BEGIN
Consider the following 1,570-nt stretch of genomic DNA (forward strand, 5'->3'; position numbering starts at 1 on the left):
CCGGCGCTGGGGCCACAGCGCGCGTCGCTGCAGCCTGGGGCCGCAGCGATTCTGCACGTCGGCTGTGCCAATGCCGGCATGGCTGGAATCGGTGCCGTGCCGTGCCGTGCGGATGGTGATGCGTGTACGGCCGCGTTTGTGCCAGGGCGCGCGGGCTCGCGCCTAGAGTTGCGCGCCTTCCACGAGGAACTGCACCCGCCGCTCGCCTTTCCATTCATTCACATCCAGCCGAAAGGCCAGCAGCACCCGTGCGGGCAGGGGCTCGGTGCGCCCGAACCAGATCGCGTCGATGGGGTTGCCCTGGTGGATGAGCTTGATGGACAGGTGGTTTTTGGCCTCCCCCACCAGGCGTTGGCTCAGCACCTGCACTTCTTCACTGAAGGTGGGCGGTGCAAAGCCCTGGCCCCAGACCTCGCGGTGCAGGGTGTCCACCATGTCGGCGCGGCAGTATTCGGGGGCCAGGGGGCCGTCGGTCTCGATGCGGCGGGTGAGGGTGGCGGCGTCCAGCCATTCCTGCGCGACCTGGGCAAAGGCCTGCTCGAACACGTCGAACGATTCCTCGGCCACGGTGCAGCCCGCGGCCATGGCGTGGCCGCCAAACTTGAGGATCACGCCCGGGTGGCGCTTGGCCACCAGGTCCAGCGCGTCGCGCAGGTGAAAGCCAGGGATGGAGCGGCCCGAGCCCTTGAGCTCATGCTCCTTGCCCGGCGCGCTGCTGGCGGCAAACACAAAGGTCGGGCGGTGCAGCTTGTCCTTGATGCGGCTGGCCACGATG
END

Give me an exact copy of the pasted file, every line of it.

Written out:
Consider the following 1,570-nt stretch of genomic DNA (forward strand, 5'->3'; position numbering starts at 1 on the left):
CCGGCGCTGGGGCCACAGCGCGCGTCGCTGCAGCCTGGGGCCGCAGCGATTCTGCACGTCGGCTGTGCCAATGCCGGCATGGCTGGAATCGGTGCCGTGCCGTGCCGTGCGGATGGTGATGCGTGTACGGCCGCGTTTGTGCCAGGGCGCGCGGGCTCGCGCCTAGAGTTGCGCGCCTTCCACGAGGAACTGCACCCGCCGCTCGCCTTTCCATTCATTCACATCCAGCCGAAAGGCCAGCAGCACCCGTGCGGGCAGGGGCTCGGTGCGCCCGAACCAGATCGCGTCGATGGGGTTGCCCTGGTGGATGAGCTTGATGGACAGGTGGTTTTTGGCCTCCCCCACCAGGCGTTGGCTCAGCACCTGCACTTCTTCACTGAAGGTGGGCGGTGCAAAGCCCTGGCCCCAGACCTCGCGGTGCAGGGTGTCCACCATGTCGGCGCGGCAGTATTCGGGGGCCAGGGGGCCGTCGGTCTCGATGCGGCGGGTGAGGGTGGCGGCGTCCAGCCATTCCTGCGCGACCTGGGCAAAGGCCTGCTCGAACACGTCGAACGATTCCTCGGCCACGGTGCAGCCCGCGGCCATGGCGTGGCCGCCAAACTTGAGGATCACGCCCGGGTGGCGCTTGGCCACCAGGTCCAGCGCGTCGCGCAGGTGAAAGCCAGGGATGGAGCGGCCCGAGCCCTTGAGCTCATGCTCCTTGCCCGGCGCGCTGCTGGCGGCAAACACAAAGGTCGGGCGGTGCAGCTTGTCCTTGATGCGGCTGGCCACGATG